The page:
Larry Lessig WaPo oped:
But on the same day that Sanders declared that campaign finance reform must come first, his campaign released a statement completely negating the significance of that promise. Responding to a crowdsourced question on change.org’s new politics platform, Sanders again promised to “commit to making reforms that change the way campaigns are funded a primary objective” of his administration. But when he listed what he would actually do in his “first 100 days in office,” his list included three minor changes related to transparency in political spending. As to the only change that could make his platform credible — revamping the way congressional elections are funded by adopting a system of small-dollar, citizen-funded campaigns, such as the one Rep. John Sarbanes (D-Md.) has proposed — Sanders indicated this was something to “move toward” “over the long term.”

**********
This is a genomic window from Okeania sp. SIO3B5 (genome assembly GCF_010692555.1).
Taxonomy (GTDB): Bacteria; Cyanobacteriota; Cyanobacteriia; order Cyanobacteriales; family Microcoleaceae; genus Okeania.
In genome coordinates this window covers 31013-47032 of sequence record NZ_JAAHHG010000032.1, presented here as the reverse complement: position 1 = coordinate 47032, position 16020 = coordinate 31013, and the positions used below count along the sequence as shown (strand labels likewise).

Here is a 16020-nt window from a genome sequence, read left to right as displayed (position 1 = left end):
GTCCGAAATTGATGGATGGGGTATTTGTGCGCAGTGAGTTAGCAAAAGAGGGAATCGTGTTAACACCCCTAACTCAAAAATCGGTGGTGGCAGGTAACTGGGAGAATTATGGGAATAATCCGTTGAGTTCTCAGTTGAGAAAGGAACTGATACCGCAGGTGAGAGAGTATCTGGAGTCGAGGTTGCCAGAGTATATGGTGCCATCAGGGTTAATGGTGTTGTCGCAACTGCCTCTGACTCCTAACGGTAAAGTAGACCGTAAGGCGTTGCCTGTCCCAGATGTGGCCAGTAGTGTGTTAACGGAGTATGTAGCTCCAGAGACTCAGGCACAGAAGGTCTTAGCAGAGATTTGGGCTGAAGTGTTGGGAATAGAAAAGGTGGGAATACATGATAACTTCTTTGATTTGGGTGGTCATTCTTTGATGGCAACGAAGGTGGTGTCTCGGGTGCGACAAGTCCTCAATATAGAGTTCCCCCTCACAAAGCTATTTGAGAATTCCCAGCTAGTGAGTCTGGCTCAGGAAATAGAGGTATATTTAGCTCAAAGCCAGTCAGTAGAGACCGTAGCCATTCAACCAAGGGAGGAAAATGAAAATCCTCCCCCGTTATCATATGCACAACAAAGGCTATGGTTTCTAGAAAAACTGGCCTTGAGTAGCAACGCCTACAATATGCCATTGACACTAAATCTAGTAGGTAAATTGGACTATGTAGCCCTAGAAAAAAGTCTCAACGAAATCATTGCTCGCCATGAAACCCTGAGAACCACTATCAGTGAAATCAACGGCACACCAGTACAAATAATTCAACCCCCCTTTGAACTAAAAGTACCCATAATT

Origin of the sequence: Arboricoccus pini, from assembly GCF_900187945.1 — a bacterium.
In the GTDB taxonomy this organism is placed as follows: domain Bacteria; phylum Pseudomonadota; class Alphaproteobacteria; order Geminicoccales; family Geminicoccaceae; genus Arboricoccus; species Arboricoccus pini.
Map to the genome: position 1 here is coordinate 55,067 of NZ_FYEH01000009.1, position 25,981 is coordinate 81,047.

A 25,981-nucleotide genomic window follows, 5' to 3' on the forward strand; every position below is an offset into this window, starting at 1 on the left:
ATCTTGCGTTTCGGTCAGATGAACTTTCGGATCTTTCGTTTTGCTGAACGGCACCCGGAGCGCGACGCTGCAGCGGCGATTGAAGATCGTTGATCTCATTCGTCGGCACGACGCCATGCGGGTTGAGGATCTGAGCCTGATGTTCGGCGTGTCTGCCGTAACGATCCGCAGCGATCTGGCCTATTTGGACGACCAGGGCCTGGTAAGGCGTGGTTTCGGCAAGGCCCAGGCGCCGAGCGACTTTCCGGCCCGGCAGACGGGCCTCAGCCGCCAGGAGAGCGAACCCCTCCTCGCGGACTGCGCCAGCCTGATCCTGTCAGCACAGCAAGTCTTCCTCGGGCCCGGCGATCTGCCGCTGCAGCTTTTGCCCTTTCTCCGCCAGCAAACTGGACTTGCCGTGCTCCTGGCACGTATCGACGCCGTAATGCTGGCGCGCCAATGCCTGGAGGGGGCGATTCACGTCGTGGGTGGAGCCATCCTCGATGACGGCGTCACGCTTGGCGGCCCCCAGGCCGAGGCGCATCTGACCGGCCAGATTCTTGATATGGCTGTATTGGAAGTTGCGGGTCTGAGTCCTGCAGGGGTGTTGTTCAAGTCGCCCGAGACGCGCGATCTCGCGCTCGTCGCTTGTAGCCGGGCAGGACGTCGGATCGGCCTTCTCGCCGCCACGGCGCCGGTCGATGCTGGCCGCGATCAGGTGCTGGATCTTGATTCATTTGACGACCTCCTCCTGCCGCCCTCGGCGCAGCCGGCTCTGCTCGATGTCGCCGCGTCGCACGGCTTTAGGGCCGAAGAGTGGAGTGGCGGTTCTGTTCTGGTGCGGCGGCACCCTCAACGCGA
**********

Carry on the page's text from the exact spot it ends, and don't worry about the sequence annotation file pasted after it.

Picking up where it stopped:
“Over the long term”? What exactly does Sanders expect to accomplish in the short term, before this change is enacted? As Sen. Elizabeth Warren (D-Mass.) said in a speech on the floor of the Senate on the anniversary of the Supreme Court’s Citizens United decision, this is not a fight for the long term. This is the fight to be having right now. The only way real change will happen in the United States is if Congress is set free from its corrupting dependence on interested money. Yet, bizarrely, Sanders doesn’t commit to promoting this essential change in Congress as a priority of his administration.